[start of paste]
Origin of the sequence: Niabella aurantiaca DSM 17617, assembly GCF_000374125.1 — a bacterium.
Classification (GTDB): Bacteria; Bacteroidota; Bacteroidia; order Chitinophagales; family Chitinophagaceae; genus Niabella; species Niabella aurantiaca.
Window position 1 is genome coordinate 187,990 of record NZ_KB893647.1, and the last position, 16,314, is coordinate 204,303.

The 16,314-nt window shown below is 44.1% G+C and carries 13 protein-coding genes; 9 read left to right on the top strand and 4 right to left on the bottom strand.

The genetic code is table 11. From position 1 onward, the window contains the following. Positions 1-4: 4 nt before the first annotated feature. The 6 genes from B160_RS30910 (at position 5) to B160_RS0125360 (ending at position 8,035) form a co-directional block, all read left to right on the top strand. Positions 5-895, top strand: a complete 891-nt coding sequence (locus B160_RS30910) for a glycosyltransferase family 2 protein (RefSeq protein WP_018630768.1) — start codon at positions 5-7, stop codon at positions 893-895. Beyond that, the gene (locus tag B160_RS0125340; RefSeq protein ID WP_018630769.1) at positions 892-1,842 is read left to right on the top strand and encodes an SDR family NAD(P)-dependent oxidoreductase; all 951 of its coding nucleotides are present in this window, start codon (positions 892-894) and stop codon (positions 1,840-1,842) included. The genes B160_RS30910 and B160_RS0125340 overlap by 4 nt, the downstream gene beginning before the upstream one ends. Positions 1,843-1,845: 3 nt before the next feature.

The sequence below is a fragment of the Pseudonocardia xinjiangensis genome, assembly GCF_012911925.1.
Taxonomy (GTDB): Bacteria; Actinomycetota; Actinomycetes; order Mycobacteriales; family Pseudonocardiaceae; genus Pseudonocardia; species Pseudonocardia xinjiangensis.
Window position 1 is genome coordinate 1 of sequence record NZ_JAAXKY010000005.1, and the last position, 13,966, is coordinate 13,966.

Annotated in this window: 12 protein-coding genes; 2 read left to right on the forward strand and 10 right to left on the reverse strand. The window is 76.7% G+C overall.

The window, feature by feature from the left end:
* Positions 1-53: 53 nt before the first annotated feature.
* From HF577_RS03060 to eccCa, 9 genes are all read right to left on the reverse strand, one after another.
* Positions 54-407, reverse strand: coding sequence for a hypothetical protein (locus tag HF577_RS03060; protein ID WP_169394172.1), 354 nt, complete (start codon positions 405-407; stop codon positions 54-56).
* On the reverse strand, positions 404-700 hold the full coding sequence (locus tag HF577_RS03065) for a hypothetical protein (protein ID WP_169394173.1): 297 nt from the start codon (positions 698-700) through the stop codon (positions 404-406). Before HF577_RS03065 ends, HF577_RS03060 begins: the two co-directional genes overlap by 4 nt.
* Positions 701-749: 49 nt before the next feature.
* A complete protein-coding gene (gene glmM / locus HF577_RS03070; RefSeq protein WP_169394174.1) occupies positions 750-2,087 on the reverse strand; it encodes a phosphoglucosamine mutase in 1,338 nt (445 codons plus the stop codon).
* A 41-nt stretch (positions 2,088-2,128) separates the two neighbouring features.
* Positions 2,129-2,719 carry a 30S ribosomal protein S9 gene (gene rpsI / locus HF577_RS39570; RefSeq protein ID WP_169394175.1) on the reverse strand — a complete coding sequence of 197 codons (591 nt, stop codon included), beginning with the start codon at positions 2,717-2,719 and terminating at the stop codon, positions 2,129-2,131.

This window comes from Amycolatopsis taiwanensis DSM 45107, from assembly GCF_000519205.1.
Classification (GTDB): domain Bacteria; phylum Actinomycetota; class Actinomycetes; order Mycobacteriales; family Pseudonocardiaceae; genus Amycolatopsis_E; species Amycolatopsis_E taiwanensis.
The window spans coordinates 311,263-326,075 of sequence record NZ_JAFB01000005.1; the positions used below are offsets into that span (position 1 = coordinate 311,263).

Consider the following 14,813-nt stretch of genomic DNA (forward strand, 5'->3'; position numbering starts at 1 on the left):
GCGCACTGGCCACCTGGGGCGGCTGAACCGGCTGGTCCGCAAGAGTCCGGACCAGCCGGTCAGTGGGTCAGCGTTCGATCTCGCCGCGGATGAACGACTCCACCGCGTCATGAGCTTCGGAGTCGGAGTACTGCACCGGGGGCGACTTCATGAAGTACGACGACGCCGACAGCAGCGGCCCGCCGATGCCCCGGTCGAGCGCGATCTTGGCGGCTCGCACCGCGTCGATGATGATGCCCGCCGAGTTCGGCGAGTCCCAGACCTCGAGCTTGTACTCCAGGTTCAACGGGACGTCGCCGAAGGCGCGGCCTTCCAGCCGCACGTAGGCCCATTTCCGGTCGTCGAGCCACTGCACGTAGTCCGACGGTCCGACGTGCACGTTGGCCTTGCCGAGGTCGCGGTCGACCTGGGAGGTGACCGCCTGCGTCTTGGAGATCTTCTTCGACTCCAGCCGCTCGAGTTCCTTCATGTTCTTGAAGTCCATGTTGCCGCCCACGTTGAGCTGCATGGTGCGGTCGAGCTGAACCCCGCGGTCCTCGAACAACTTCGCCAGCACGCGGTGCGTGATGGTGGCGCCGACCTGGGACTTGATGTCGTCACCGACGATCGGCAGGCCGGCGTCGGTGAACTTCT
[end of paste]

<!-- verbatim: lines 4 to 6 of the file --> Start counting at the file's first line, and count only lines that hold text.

The 16,314-nt window shown below is 44.1% G+C and carries 13 protein-coding genes; 9 read left to right on the top strand and 4 right to left on the bottom strand.

The genetic code is table 11. From position 1 onward, the window contains the following. Positions 1-4: 4 nt before the first annotated feature. The 6 genes from B160_RS30910 (at position 5) to B160_RS0125360 (ending at position 8,035) form a co-directional block, all read left to right on the top strand. Positions 5-895, top strand: a complete 891-nt coding sequence (locus B160_RS30910) for a glycosyltransferase family 2 protein (RefSeq protein WP_018630768.1) — start codon at positions 5-7, stop codon at positions 893-895. Beyond that, the gene (locus tag B160_RS0125340; RefSeq protein ID WP_018630769.1) at positions 892-1,842 is read left to right on the top strand and encodes an SDR family NAD(P)-dependent oxidoreductase; all 951 of its coding nucleotides are present in this window, start codon (positions 892-894) and stop codon (positions 1,840-1,842) included. The genes B160_RS30910 and B160_RS0125340 overlap by 4 nt, the downstream gene beginning before the upstream one ends. Positions 1,843-1,845: 3 nt before the next feature.

The sequence below is a fragment of the Pseudonocardia xinjiangensis genome, assembly GCF_012911925.1.